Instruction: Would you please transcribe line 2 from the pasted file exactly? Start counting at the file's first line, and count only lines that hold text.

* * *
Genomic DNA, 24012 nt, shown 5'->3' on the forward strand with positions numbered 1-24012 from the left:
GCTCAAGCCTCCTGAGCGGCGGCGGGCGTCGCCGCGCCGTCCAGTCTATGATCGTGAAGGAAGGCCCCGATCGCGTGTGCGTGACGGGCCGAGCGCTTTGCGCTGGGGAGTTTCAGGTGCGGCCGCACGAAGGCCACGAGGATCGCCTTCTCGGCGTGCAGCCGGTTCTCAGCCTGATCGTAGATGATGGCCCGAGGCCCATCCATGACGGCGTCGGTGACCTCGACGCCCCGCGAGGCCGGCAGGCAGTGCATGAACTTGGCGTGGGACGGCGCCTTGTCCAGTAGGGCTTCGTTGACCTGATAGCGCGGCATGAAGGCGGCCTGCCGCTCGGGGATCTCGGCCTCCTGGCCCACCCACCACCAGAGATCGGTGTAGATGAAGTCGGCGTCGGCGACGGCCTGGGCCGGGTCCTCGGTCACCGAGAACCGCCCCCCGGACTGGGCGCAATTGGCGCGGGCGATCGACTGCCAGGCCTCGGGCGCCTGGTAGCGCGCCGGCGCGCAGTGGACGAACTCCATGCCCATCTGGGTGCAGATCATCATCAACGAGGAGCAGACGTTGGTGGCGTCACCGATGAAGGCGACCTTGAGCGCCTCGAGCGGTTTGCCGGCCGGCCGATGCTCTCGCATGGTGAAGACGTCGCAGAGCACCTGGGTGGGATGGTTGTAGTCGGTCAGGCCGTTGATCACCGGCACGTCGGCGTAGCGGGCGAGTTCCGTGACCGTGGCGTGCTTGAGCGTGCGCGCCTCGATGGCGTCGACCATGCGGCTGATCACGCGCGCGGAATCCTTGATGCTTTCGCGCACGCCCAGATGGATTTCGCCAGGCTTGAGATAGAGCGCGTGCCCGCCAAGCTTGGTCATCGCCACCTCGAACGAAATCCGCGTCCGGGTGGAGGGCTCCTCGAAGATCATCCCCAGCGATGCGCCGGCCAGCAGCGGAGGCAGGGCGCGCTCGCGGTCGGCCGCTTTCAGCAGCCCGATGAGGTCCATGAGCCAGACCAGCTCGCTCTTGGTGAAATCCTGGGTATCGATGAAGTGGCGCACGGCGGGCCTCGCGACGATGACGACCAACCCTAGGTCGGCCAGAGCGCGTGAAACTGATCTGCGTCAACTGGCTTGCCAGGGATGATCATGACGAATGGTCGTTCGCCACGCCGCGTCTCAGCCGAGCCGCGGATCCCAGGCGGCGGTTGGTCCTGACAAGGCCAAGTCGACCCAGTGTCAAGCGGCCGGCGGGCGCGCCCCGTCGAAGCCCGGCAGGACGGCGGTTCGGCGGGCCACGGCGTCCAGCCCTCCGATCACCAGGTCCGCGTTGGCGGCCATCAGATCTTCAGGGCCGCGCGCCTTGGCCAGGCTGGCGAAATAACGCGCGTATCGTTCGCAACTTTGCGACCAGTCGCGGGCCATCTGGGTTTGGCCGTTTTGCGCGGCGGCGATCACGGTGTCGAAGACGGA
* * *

GCTCAAGCCTCCTGAGCGGCGGCGGGCGTCGCCGCGCCGTCCAGTCTATGATCGTGAAGGAAGGCCCCGATCGCGTGTGCGTGACGGGCCGAGCGCTTTGCGCTGGGGAGTTTCAGGTGCGGCCGCACGAAGGCCACGAGGATCGCCTTCTCGGCGTGCAGCCGGTTCTCAGCCTGATCGTAGATGATGGCCCGAGGCCCATCCATGACGGCGTCGGTGACCTCGACGCCCCGCGAGGCCGGCAGGCAGTGCATGAACTTGGCGTGGGACGGCGCCTTGTCCAGTAGGGCTTCGTTGACCTGATAGCGCGGCATGAAGGCGGCCTGCCGCTCGGGGATCTCGGCCTCCTGGCCCACCCACCACCAGAGATCGGTGTAGATGAAGTCGGCGTCGGCGACGGCCTGGGCCGGGTCCTCGGTCACCGAGAACCGCCCCCCGGACTGGGCGCAATTGGCGCGGGCGATCGACTGCCAGGCCTCGGGCGCCTGGTAGCGCGCCGGCGCGCAGTGGACGAACTCCATGCCCATCTGGGTGCAGATCATCATCAACGAGGAGCAGACGTTGGTGGCGTCACCGATGAAGGCGACCTTGAGCGCCTCGAGCGGTTTGCCGGCCGGCCGATGCTCTCGCATGGTGAAGACGTCGCAGAGCACCTGGGTGGGATGGTTGTAGTCGGTCAGGCCGTTGATCACCGGCACGTCGGCGTAGCGGGCGAGTTCCGTGACCGTGGCGTGCTTGAGCGTGCGCGCCTCGATGGCGTCGACCATGCGGCTGATCACGCGCGCGGAATCCTTGATGCTTTCGCGCACGCCCAGATGGATTTCGCCAGGCTTGAGATAGAGCGCGTGCCCGCCAAGCTTGGTCATCGCCACCTCGAACGAAATCCGCGTCCGGGTGGAGGGCTCCTCGAAGATCATCCCCAGCGATGCGCCGGCCAGCAGCGGAGGCAGGGCGCGCTCGCGGTCGGCCGCTTTCAGCAGCCCGATGAGGTCCATGAGCCAGACCAGCTCGCTCTTGGTGAAATCCTGGGTATCGATGAAGTGGCGCACGGCGGGCCTCGCGACGATGACGACCAACCCTAGGTCGGCCAGAGCGCGTGAAACTGATCTGCGTCAACTGGCTTGCCAGGGATGATCATGACGAATGGTCGTTCGCCACGCCGCGTCTCAGCCGAGCCGCGGATCCCAGGCGGCGGTTGGTCCTGACAAGGCCAAGTCGACCCAGTGTCAAGCGGCCGGCGGGCGCGCCCCGTCGAAGCCCGGCAGGACGGCGGTTCGGCGGGCCACGGCGTCCAGCCCTCCGATCACCAGGTCCGCGTTGGCGGCCATCAGATCTTCAGGGCCGCGCGCCTTGGCCAGGCTGGCGAAATAACGCGCGTATCGTTCGCAACTTTGCGACCAGTCGCGGGCCATCTGGGTTTGGCCGTTTTGCGCGGCGGCGATCACGGTGTCGAAGACGGA